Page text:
Creative writing exercises aside, I did learn a lot about Modern this past weekend. On Saturday, I headed over to one of the local shops with some friends and some Modern decks. We sat down for a small fourteen person modern tournament. Though we did not have a large number of players, all of us are PTQers so the event was definitely competitive. I am not sure the metagame was representative of a typical event but it does show how diverse the format is. Take a look at what decks were played.
2 White Weenie
1 Burn Zoo
1 Mono Black Vampires (always at least one random deck)
1 Death Cloud
1 Black Blue Green Control
1 Doran Rock
My journey into this new land of Modern was quite interesting. Four rounds and four different decks, not that that’s different from any other tournament for me, but other players don’t typically face this kind of diversity regularly. With Wild Nacatl getting the axe, you can clearly see the metagame is open for many other aggressive options. Even the Doran deck could be considered an aggro deck, though with the amount of removal spells he played I thought it better classified as control. I actually had quite a difficult time deciding which deck to play. Between my friends and I, my deck choice was pretty flexible. The one deck I wanted to play but did not have all the cards for was not as competitive. It did seem fun to make a bunch of tokens and try to get Emrakul, the Aeons Torn into play from Windbrisk Heights or Polymorph.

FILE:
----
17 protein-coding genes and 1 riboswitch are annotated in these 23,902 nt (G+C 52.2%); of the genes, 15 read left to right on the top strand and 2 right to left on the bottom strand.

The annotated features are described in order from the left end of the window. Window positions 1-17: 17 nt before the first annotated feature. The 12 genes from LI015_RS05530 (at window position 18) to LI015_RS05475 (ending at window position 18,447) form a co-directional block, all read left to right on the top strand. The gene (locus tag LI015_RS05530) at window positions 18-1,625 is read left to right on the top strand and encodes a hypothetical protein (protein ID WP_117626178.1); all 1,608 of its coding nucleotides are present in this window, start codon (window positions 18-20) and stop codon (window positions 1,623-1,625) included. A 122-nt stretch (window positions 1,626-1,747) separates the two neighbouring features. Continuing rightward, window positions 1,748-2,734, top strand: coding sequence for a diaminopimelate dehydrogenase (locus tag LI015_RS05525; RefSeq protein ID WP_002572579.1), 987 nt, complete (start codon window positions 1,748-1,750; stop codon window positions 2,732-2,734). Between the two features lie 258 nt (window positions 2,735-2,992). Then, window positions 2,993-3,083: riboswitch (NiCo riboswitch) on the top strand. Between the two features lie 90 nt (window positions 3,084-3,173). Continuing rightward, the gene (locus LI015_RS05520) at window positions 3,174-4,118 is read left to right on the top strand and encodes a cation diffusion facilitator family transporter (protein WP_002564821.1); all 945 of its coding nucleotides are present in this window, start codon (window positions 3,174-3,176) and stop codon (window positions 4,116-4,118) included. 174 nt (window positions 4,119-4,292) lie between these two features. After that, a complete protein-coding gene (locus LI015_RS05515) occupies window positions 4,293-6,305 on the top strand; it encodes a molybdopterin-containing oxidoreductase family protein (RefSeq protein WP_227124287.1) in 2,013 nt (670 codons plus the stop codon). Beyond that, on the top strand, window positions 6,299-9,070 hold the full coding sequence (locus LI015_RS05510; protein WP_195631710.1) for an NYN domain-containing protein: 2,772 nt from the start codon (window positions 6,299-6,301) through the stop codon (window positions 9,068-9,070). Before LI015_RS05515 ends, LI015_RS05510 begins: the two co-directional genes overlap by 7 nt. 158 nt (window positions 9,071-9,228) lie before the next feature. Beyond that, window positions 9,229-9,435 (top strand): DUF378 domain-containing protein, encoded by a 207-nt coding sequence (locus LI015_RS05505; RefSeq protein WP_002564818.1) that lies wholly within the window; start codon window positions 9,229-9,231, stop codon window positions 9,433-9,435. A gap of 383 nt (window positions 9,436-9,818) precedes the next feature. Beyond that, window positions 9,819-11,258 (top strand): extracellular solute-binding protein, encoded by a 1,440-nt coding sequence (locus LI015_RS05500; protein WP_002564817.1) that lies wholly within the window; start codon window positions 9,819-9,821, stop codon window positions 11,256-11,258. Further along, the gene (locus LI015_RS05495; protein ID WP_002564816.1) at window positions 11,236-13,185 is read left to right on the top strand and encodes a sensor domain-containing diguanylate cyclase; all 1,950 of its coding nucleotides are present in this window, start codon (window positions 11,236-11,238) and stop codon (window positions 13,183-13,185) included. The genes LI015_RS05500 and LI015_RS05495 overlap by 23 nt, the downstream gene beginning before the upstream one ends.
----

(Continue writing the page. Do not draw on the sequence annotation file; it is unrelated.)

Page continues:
Anyway, take a look at the deck I ended up playing.
The first thing to know about this deck is, although it plays like an aggro control deck, it is really a combo deck. That may seem obvious but it still throws players off when I start attacking aggressively with Kitchen Finks and using Gavony Township to pump my creatures. Dryad Arbor not only functions as a sac target for Birthing Pod to find Viscera Seer, just searching for it if you need another attacker or blocker is a good plan. The creature toolbox I put together was aimed at a specific metagame that I expected and it will be changed for every event most likely.
As noted above I went with the combo set up of two Viscera Seer, one Bloodthrone Vampire, and one Nantuko Husk. To my knowledge, I am the first to take this step forward in the deck. Not only does it give you targets for Birthing Pod at different spots in the curve, it allows for you to win instantly if you only have Kitchen Finks because your creature is infinitely large. That is something not to be underestimated.